Friday, July 5, 2013

Nature Recycles - How About You?

It's Summertime! And that means it's time to grab some good books and head to the beach or the park - or even a shady spot in your back yard - and enjoy the bird songs, cricket symphonies and frog chorus. Sally's Bookshelf is looking forward to some summer reading too, so for the next 6 weeks you'll find reviews on Fridays!
Nature Recycles
How About You?
by Michelle Lord; illus. by Cathy Morrison
32 pages, ages 4-8
Sylvan Dell, 2013

Hermit crabs can't grow their own shells. So they use cast-off sea shells that they find in the sand. Caddisfly larvae build their cases out of tiny pebbles, bits of stick and other debris they find in the water. Dung beetles collect balls or rhino poop, and some sea urchins decorate themselves with colorful bits of algae, coral - even old oyster shells.

These animals recycle used material into their homes or decorations. They even recycle unused food. In the natural world, nothing goes to waste - there's always a plant or animal or bacteria that can convert one creature's trash to treasure. Or at least to usefulness.

This book looks at recycling from sea urchins to bandicoots... and explores how animals in different habitats recycle materials for building homes to getting food. It will certainly generate discussion and may even inspire young children to recycle things in their own environment.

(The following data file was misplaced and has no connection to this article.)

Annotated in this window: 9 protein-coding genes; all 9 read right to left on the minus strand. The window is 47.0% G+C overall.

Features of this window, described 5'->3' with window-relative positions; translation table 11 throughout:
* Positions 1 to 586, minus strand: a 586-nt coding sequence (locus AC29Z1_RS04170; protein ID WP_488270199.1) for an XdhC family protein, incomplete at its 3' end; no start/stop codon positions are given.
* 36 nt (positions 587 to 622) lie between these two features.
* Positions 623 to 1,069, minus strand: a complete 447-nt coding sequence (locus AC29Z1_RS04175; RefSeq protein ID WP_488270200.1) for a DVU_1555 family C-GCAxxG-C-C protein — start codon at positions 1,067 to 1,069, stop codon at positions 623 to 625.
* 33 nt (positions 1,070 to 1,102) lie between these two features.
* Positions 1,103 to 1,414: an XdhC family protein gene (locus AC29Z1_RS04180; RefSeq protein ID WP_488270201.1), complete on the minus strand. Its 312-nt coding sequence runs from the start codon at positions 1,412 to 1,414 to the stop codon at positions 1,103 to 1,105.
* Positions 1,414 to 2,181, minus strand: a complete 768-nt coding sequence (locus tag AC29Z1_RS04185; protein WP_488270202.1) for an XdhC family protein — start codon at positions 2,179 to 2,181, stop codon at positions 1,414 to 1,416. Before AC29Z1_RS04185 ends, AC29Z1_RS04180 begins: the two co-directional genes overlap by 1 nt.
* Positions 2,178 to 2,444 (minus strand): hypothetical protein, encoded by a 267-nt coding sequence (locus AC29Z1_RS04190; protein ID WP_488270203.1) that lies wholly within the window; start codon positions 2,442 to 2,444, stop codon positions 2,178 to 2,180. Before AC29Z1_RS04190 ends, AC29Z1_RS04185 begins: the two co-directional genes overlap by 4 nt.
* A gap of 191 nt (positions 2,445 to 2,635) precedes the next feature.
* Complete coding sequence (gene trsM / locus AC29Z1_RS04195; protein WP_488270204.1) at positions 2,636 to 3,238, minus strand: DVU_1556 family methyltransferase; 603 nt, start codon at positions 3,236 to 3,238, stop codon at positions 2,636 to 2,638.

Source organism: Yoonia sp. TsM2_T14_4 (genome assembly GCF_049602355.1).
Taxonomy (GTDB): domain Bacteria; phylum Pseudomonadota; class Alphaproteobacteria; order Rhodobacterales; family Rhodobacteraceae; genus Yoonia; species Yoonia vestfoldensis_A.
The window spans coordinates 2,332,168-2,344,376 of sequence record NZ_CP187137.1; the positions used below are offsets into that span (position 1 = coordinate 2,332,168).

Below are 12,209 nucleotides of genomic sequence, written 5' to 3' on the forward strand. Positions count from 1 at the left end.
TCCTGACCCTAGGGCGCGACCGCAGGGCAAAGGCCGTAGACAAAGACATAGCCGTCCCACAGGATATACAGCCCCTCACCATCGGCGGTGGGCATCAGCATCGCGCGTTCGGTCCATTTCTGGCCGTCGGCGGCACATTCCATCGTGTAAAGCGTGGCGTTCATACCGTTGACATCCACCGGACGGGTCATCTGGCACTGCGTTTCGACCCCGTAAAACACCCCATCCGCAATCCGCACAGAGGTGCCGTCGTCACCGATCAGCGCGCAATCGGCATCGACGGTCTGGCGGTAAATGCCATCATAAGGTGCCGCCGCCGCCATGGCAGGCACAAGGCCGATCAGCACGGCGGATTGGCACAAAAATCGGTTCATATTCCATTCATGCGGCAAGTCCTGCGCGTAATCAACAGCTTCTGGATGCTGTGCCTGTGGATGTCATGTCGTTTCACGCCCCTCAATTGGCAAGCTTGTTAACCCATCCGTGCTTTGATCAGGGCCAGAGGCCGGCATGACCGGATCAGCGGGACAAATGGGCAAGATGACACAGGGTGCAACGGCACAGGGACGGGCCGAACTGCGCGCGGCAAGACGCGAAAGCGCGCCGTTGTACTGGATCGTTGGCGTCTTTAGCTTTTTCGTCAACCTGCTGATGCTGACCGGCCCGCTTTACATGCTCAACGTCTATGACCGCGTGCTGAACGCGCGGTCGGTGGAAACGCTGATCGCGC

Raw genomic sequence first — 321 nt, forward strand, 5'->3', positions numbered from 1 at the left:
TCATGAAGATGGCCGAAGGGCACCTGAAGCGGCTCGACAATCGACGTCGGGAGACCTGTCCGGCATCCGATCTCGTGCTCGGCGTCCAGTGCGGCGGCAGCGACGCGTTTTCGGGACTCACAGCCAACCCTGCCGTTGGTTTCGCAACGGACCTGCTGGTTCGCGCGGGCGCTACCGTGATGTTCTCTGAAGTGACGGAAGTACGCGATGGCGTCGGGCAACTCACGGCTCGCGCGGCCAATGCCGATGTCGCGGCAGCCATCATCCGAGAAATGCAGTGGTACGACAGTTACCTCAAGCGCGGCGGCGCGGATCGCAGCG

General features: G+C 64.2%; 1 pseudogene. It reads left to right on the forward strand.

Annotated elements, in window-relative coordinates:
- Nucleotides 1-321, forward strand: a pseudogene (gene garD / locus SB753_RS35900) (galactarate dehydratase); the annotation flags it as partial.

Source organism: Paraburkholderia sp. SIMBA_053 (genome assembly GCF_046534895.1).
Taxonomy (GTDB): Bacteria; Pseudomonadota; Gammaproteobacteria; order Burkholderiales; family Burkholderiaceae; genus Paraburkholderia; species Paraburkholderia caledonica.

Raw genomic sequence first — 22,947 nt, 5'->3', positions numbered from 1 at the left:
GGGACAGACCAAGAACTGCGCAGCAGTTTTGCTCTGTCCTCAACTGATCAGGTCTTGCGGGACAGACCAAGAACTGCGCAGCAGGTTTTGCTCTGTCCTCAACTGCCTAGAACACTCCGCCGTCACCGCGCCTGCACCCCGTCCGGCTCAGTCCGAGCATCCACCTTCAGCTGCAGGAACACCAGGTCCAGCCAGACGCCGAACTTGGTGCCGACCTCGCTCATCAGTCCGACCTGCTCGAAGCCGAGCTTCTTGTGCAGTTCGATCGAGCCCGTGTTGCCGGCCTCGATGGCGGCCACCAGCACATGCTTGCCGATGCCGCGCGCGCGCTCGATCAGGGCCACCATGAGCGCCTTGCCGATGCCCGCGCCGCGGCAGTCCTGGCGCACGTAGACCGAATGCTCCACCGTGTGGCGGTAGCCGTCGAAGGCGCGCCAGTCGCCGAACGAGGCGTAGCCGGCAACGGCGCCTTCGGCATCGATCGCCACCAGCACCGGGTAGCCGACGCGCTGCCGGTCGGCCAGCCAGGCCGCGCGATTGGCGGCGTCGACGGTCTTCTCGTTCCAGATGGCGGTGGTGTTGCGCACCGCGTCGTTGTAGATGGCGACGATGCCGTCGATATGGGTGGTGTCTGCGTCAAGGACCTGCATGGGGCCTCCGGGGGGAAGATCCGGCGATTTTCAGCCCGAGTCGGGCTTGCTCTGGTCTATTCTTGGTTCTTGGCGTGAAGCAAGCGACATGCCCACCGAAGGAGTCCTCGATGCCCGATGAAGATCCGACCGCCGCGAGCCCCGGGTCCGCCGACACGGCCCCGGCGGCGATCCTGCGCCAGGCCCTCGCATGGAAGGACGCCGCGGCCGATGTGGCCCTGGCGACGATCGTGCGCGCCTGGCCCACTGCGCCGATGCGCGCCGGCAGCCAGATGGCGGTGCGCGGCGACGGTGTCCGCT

Four pages of back matter elaborate on why the different species mentioned in the book recycle materials. A map shows where in the world the animals live, and there's even a recycling quiz.

This post is part of STEM Friday round-up. And Nonfiction Monday - where this week you can find lots of books over at Abby the Librarian.
Review copy provided by publisher.


  1. What an useful way to introduce the ideas of reuse and recycle, plus learn more about nature.

  2. Now this sounds like a great book! I'm all for recycling!

  3. Recycling in nature - how cool. I knew that hermit crabs used other shells, but I never thought about it as recycling.